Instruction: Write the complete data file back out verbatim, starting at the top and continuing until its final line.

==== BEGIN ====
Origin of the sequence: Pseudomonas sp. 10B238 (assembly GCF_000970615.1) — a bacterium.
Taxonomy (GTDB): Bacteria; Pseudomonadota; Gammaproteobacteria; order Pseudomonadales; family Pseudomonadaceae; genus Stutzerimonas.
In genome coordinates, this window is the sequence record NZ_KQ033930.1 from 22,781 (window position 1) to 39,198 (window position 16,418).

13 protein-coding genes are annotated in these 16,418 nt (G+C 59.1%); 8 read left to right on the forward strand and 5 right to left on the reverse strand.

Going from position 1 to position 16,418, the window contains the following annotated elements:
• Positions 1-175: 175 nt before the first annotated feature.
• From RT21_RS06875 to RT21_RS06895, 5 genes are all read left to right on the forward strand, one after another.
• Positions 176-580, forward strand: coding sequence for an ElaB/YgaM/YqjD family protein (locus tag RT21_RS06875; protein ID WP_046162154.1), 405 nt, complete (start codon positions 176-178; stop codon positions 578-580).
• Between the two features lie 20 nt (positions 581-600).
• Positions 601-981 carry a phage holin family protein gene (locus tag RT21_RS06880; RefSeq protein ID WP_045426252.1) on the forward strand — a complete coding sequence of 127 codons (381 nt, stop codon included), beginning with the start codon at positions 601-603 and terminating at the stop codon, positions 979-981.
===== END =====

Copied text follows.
Origin of the sequence: Pseudomonas sp. 10B238 (assembly GCF_000970615.1) — a bacterium.
Taxonomy (GTDB): Bacteria; Pseudomonadota; Gammaproteobacteria; order Pseudomonadales; family Pseudomonadaceae; genus Stutzerimonas.
In genome coordinates, this window is the sequence record NZ_KQ033930.1 from 22,781 (window position 1) to 39,198 (window position 16,418).

13 protein-coding genes are annotated in these 16,418 nt (G+C 59.1%); 8 read left to right on the forward strand and 5 right to left on the reverse strand.

Going from position 1 to position 16,418, the window contains the following annotated elements:
• Positions 1-175: 175 nt before the first annotated feature.
• From RT21_RS06875 to RT21_RS06895, 5 genes are all read left to right on the forward strand, one after another.
• Positions 176-580, forward strand: coding sequence for an ElaB/YgaM/YqjD family protein (locus tag RT21_RS06875; protein ID WP_046162154.1), 405 nt, complete (start codon positions 176-178; stop codon positions 578-580).
• Between the two features lie 20 nt (positions 581-600).
• Positions 601-981 carry a phage holin family protein gene (locus tag RT21_RS06880; RefSeq protein ID WP_045426252.1) on the forward strand — a complete coding sequence of 127 codons (381 nt, stop codon included), beginning with the start codon at positions 601-603 and terminating at the stop codon, positions 979-981.